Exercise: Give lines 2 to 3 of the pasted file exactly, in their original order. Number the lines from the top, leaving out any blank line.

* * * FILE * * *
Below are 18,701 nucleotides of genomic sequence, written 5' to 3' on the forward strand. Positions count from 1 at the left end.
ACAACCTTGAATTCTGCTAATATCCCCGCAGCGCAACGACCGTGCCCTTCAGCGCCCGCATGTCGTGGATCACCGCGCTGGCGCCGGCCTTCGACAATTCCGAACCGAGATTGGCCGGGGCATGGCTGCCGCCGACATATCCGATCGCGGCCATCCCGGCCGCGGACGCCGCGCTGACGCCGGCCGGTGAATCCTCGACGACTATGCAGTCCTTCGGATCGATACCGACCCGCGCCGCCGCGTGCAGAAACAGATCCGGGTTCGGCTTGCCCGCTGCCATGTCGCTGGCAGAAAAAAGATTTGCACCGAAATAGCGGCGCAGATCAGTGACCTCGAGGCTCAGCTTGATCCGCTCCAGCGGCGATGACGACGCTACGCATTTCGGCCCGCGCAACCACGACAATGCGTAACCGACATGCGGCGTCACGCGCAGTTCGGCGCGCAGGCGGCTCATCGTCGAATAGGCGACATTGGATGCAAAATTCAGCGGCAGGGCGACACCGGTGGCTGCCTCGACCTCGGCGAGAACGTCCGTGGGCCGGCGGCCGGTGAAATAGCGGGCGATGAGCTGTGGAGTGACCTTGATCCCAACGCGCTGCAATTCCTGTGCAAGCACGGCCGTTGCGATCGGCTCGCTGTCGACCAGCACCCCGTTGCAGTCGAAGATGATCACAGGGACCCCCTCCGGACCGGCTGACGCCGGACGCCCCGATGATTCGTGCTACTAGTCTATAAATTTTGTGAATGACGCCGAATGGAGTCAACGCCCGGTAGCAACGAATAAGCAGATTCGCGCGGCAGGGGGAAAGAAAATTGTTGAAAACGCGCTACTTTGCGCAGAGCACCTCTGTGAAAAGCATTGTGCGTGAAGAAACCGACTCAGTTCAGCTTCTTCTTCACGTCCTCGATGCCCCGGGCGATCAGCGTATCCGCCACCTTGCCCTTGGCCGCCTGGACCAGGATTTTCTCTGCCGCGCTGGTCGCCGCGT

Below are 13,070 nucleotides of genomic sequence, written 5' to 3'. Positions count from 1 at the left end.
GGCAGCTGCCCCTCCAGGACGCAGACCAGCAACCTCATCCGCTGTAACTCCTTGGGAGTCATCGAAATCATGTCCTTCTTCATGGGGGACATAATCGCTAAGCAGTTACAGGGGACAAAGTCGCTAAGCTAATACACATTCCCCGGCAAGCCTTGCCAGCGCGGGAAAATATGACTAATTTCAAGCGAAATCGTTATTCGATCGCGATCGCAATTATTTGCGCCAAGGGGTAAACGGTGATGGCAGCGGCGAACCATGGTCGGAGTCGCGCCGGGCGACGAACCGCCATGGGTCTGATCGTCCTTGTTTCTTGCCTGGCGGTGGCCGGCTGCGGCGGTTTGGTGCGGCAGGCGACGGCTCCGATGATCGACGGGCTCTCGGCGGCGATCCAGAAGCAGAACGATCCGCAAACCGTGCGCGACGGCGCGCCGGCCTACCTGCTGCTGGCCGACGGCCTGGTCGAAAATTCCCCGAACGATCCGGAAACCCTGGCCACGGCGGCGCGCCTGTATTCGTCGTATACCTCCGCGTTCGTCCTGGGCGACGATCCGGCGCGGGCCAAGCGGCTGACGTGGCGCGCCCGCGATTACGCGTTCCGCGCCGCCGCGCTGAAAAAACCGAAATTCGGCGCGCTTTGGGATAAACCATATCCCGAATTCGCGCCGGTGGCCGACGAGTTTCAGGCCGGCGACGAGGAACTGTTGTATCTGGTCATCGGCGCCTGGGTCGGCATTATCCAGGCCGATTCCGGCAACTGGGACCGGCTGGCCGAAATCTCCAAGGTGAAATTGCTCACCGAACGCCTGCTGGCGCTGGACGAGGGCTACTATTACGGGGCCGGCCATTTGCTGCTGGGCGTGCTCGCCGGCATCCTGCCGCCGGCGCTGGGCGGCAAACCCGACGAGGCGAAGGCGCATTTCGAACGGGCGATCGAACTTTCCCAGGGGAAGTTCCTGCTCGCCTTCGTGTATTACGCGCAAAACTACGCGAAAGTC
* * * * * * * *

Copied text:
ACAACCTTGAATTCTGCTAATATCCCCGCAGCGCAACGACCGTGCCCTTCAGCGCCCGCATGTCGTGGATCACCGCGCTGGCGCCGGCCTTCGACAATTCCGAACCGAGATTGGCCGGGGCATGGCTGCCGCCGACATATCCGATCGCGGCCATCCCGGCCGCGGACGCCGCGCTGACGCCGGCCGGTGAATCCTCGACGACTATGCAGTCCTTCGGATCGATACCGACCCGCGCCGCCGCGTGCAGAAACAGATCCGGGTTCGGCTTGCCCGCTGCCATGTCGCTGGCAGAAAAAAGATTTGCACCGAAATAGCGGCGCAGATCAGTGACCTCGAGGCTCAGCTTGATCCGCTCCAGCGGCGATGACGACGCTACGCATTTCGGCCCGCGCAACCACGACAATGCGTAACCGACATGCGGCGTCACGCGCAGTTCGGCGCGCAGGCGGCTCATCGTCGAATAGGCGACATTGGATGCAAAATTCAGCGGCAGGGCGACACCGGTGGCTGCCTCGACCTCGGCGAGAACGTCCGTGGGCCGGCGGCCGGTGAAATAGCGGGCGATGAGCTGTGGAGTGACCTTGATCCCAACGCGCTGCAATTCCTGTGCAAGCACGGCCGTTGCGATCGGCTCGCTGTCGACCAGCACCCCGTTGCAGTCGAAGATGATCACAGGGACCCCCTCCGGACCGGCTGACGCCGGACGCCCCGATGATTCGTGCTACTAGTCTATAAATTTTGTGAATGACGCCGAATGGAGTCAACGCCCGGTAGCAACGAATAAGCAGATTCGCGCGGCAGGGGGAAAGAAAATTGTTGAAAACGCGCTACTTTGCGCAGAGCACCTCTGTGAAAAGCATTGTGCGTGAAGAAACCGACTCAGTTCAGCTTCTTCTTCACGTCCTCGATGCCCCGGGCGATCAGCGTATCCGCCACCTTGCCCTTGGCCGCCTGGACCAGGATTTTCTCTGCCGCGCTGGTCGCCGCGT

Below are 13,070 nucleotides of genomic sequence, written 5' to 3'. Positions count from 1 at the left end.